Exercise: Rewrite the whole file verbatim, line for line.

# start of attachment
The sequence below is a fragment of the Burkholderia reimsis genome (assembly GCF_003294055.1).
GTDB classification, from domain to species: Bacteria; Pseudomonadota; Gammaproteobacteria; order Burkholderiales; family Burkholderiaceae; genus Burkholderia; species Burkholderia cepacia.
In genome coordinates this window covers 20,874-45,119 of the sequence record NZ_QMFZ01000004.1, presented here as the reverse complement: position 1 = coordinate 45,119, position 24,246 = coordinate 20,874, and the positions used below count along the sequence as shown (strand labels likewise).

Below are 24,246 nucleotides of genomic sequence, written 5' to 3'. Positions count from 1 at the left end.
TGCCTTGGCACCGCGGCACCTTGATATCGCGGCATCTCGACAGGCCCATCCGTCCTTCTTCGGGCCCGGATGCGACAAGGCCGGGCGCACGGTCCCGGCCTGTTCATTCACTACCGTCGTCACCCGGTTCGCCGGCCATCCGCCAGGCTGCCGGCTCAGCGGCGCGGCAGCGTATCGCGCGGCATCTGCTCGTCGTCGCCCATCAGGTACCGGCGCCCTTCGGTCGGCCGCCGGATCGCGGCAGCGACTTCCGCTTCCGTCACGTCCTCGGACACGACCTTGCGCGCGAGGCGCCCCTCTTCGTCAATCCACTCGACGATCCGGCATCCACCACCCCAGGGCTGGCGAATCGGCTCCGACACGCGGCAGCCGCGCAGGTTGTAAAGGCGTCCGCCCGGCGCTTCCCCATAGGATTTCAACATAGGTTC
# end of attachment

The sequence below is a fragment of the Burkholderia reimsis genome (assembly GCF_003294055.1).
GTDB classification, from domain to species: Bacteria; Pseudomonadota; Gammaproteobacteria; order Burkholderiales; family Burkholderiaceae; genus Burkholderia; species Burkholderia cepacia.
In genome coordinates this window covers 20,874-45,119 of the sequence record NZ_QMFZ01000004.1, presented here as the reverse complement: position 1 = coordinate 45,119, position 24,246 = coordinate 20,874, and the positions used below count along the sequence as shown (strand labels likewise).

Below are 24,246 nucleotides of genomic sequence, written 5' to 3'. Positions count from 1 at the left end.
TGCCTTGGCACCGCGGCACCTTGATATCGCGGCATCTCGACAGGCCCATCCGTCCTTCTTCGGGCCCGGATGCGACAAGGCCGGGCGCACGGTCCCGGCCTGTTCATTCACTACCGTCGTCACCCGGTTCGCCGGCCATCCGCCAGGCTGCCGGCTCAGCGGCGCGGCAGCGTATCGCGCGGCATCTGCTCGTCGTCGCCCATCAGGTACCGGCGCCCTTCGGTCGGCCGCCGGATCGCGGCAGCGACTTCCGCTTCCGTCACGTCCTCGGACACGACCTTGCGCGCGAGGCGCCCCTCTTCGTCAATCCACTCGACGATCCGGCATCCACCACCCCAGGGCTGGCGAATCGGCTCCGACACGCGGCAGCCGCGCAGGTTGTAAAGGCGTCCGCCCGGCGCTTCCCCATAGGATTTCAACATAGGTTC